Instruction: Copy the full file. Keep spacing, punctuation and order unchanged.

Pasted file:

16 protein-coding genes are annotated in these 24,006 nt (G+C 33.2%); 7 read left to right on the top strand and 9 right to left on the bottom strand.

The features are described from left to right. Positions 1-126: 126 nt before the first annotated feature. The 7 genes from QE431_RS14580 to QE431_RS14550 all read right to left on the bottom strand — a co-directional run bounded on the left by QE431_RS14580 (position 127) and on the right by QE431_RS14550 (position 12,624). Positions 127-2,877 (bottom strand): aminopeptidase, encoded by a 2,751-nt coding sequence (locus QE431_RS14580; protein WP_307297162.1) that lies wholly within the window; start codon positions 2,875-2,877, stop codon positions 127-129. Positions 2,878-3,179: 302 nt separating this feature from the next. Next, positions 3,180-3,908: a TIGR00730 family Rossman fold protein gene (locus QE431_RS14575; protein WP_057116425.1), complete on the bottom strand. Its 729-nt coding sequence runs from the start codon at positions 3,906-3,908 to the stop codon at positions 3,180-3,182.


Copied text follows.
16 protein-coding genes are annotated in these 24,006 nt (G+C 33.2%); 7 read left to right on the top strand and 9 right to left on the bottom strand.

The features are described from left to right. Positions 1-126: 126 nt before the first annotated feature. The 7 genes from QE431_RS14580 to QE431_RS14550 all read right to left on the bottom strand — a co-directional run bounded on the left by QE431_RS14580 (position 127) and on the right by QE431_RS14550 (position 12,624). Positions 127-2,877 (bottom strand): aminopeptidase, encoded by a 2,751-nt coding sequence (locus QE431_RS14580; protein WP_307297162.1) that lies wholly within the window; start codon positions 2,875-2,877, stop codon positions 127-129. Positions 2,878-3,179: 302 nt separating this feature from the next. Next, positions 3,180-3,908: a TIGR00730 family Rossman fold protein gene (locus QE431_RS14575; protein WP_057116425.1), complete on the bottom strand. Its 729-nt coding sequence runs from the start codon at positions 3,906-3,908 to the stop codon at positions 3,180-3,182.